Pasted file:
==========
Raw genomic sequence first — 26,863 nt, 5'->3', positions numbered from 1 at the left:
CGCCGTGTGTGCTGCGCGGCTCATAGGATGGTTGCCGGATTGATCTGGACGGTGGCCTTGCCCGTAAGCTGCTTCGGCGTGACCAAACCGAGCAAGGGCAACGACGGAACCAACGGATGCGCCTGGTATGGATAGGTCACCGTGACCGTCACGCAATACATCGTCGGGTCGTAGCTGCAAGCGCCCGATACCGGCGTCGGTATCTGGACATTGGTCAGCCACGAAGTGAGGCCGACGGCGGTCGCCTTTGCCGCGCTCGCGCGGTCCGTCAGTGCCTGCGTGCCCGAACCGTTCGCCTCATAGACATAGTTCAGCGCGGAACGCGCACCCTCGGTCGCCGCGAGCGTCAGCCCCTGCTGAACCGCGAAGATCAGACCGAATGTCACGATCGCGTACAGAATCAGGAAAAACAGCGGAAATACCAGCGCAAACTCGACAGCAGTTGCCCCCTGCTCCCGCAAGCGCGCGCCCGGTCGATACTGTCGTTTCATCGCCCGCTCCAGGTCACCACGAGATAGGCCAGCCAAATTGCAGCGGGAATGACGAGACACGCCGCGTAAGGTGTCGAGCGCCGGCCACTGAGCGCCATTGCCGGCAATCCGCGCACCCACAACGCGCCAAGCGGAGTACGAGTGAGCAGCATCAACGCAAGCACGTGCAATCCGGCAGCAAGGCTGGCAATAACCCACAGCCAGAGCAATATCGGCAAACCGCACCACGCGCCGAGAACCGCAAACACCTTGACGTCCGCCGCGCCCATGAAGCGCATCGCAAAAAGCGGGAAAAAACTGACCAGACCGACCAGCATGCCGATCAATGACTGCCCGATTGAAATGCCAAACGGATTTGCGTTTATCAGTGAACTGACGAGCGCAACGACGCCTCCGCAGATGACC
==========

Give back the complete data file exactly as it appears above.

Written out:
Raw genomic sequence first — 26,863 nt, 5'->3', positions numbered from 1 at the left:
CGCCGTGTGTGCTGCGCGGCTCATAGGATGGTTGCCGGATTGATCTGGACGGTGGCCTTGCCCGTAAGCTGCTTCGGCGTGACCAAACCGAGCAAGGGCAACGACGGAACCAACGGATGCGCCTGGTATGGATAGGTCACCGTGACCGTCACGCAATACATCGTCGGGTCGTAGCTGCAAGCGCCCGATACCGGCGTCGGTATCTGGACATTGGTCAGCCACGAAGTGAGGCCGACGGCGGTCGCCTTTGCCGCGCTCGCGCGGTCCGTCAGTGCCTGCGTGCCCGAACCGTTCGCCTCATAGACATAGTTCAGCGCGGAACGCGCACCCTCGGTCGCCGCGAGCGTCAGCCCCTGCTGAACCGCGAAGATCAGACCGAATGTCACGATCGCGTACAGAATCAGGAAAAACAGCGGAAATACCAGCGCAAACTCGACAGCAGTTGCCCCCTGCTCCCGCAAGCGCGCGCCCGGTCGATACTGTCGTTTCATCGCCCGCTCCAGGTCACCACGAGATAGGCCAGCCAAATTGCAGCGGGAATGACGAGACACGCCGCGTAAGGTGTCGAGCGCCGGCCACTGAGCGCCATTGCCGGCAATCCGCGCACCCACAACGCGCCAAGCGGAGTACGAGTGAGCAGCATCAACGCAAGCACGTGCAATCCGGCAGCAAGGCTGGCAATAACCCACAGCCAGAGCAATATCGGCAAACCGCACCACGCGCCGAGAACCGCAAACACCTTGACGTCCGCCGCGCCCATGAAGCGCATCGCAAAAAGCGGGAAAAAACTGACCAGACCGACCAGCATGCCGATCAATGACTGCCCGATTGAAATGCCAAACGGATTTGCGTTTATCAGTGAACTGACGAGCGCAACGACGCCTCCGCAGATGACC